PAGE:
There were a few more steps to the complete process so if you ask me I would kindly suggest doing this - going to the doctor!

By geekish — On Sep 27, 2011

@Sinbad - I once read this about ear candling that made complete sense as to why it does not work:

It was something along the lines of ear wax is sticky so for it to come out of your ear via the pressure (that ear candling states that it creates to pull the wax out), the pressure would have so strong that it would damage your ear drum.

I imagine the dangerous part would be from the heat of the candling procedure.

Hope this helps, and I actually have a question pertaining to earwax as well. I think I had a bug fly into my ear! What should I do? Maybe perform some sort of earwax suction procedure?

By Sinbad — On Sep 26, 2011

@Edrick - I work as a speech therapist and so we learn a lot about hearing as hearing loss affect speech development and I have to say that like @robbie21 said, it certainly could be an earwax blockage, but it could also be an ear infection.

Yep, I never thought that ear infections could actually cause hearing loss, but it turns out the excess fluid causes your ear parts to be unable to pass on sounds from one part to the next part of the ear.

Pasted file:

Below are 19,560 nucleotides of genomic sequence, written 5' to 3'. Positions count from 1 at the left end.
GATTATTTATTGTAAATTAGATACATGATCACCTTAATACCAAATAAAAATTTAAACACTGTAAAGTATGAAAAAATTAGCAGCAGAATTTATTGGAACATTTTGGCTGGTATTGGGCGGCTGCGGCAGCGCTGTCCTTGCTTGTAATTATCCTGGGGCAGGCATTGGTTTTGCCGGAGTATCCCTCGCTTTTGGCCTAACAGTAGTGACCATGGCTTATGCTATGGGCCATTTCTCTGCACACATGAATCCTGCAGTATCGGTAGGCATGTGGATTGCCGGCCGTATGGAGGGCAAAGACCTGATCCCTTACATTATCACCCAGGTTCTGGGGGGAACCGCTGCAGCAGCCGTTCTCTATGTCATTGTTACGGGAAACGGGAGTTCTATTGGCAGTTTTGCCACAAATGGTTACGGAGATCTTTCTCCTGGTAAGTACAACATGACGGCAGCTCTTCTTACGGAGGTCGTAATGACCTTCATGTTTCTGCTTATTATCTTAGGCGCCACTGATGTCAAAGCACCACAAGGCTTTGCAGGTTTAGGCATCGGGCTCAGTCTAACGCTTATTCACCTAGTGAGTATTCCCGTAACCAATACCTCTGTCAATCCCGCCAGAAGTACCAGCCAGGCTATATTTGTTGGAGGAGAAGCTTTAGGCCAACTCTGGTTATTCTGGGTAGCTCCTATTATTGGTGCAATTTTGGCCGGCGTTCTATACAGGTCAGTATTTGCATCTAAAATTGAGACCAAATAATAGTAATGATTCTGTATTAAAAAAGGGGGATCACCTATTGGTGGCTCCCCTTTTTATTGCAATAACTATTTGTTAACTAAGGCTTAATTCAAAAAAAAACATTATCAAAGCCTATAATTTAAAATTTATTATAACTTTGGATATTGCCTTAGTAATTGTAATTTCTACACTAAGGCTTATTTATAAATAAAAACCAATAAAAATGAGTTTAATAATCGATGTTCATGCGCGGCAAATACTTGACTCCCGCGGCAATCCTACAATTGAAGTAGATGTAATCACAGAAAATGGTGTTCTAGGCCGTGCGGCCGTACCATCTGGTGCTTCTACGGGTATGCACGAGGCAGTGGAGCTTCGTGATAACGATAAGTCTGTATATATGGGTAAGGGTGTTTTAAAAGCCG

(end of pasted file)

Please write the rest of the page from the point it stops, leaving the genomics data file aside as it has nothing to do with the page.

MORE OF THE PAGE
Either way I hope it calms your nerves, as I know that hearing loss even in just one ear can be scary.

Something I did not learn about in undergrad during my audiology (or hearing) courses was about earwax candling. This was the first time I had heard that it could be dangerous! Why is it dangerous?

By robbie21 — On Sep 25, 2011

@EdRick - It's totally possible. I had the same thing happen to me when I was in college, and I had not been cleaning my ears with a Q-tip either.

I got to where if I snapped my fingers next to my ear, I couldn't really hear it. I was a bit concerned, so I went to the health center.

You can imagine I was a little embarrassed when it turned out to be an earwax buildup! The nurse cleaned out my ear canal with a syringe and a special little basin that fit right under my ear. This huge, nasty chunk of impacted earwax came out all at once.

On another note, the medical name for earwax is "cerumen." I know this because I had a human physiology teacher in high school who liked to use it as a red herring answer. It sounds like it could be anything, doesn't it?

By EdRick — On Sep 25, 2011

My son is complaining that he can't hear out of his left ear. Is it possible for this to be an earwax build up? I'm concerned about it being something more serious.

But it hardly seems like built-up earwax could be causing actual deafness in one ear! And he doesn't clean his ears with a Q-tip, so he doesn't have that problem of pushing wax back into the ear.

Mary McMahon
Mary McMahon

Ever since she began contributing to the site several years ago, Mary has embraced the exciting challenge of being a...